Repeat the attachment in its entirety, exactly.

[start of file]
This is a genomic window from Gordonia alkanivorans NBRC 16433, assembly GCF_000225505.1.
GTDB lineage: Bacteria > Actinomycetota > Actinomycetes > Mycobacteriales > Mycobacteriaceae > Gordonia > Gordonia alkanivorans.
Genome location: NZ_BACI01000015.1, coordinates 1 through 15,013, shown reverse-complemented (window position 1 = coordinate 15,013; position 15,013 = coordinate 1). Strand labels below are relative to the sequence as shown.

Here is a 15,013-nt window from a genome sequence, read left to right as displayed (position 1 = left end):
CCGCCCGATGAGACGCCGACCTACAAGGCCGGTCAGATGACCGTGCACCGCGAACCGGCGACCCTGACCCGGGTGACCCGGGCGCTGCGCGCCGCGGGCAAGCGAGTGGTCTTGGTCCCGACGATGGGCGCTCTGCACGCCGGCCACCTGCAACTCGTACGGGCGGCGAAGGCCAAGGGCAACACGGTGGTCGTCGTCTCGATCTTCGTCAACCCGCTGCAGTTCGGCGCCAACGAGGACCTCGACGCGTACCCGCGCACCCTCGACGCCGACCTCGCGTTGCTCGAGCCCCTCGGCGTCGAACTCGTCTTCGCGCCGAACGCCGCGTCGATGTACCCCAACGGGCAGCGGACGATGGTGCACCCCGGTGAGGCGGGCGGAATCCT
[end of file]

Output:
This is a genomic window from Gordonia alkanivorans NBRC 16433, assembly GCF_000225505.1.
GTDB lineage: Bacteria > Actinomycetota > Actinomycetes > Mycobacteriales > Mycobacteriaceae > Gordonia > Gordonia alkanivorans.
Genome location: NZ_BACI01000015.1, coordinates 1 through 15,013, shown reverse-complemented (window position 1 = coordinate 15,013; position 15,013 = coordinate 1). Strand labels below are relative to the sequence as shown.

Here is a 15,013-nt window from a genome sequence, read left to right as displayed (position 1 = left end):
CCGCCCGATGAGACGCCGACCTACAAGGCCGGTCAGATGACCGTGCACCGCGAACCGGCGACCCTGACCCGGGTGACCCGGGCGCTGCGCGCCGCGGGCAAGCGAGTGGTCTTGGTCCCGACGATGGGCGCTCTGCACGCCGGCCACCTGCAACTCGTACGGGCGGCGAAGGCCAAGGGCAACACGGTGGTCGTCGTCTCGATCTTCGTCAACCCGCTGCAGTTCGGCGCCAACGAGGACCTCGACGCGTACCCGCGCACCCTCGACGCCGACCTCGCGTTGCTCGAGCCCCTCGGCGTCGAACTCGTCTTCGCGCCGAACGCCGCGTCGATGTACCCCAACGGGCAGCGGACGATGGTGCACCCCGGTGAGGCGGGCGGAATCCT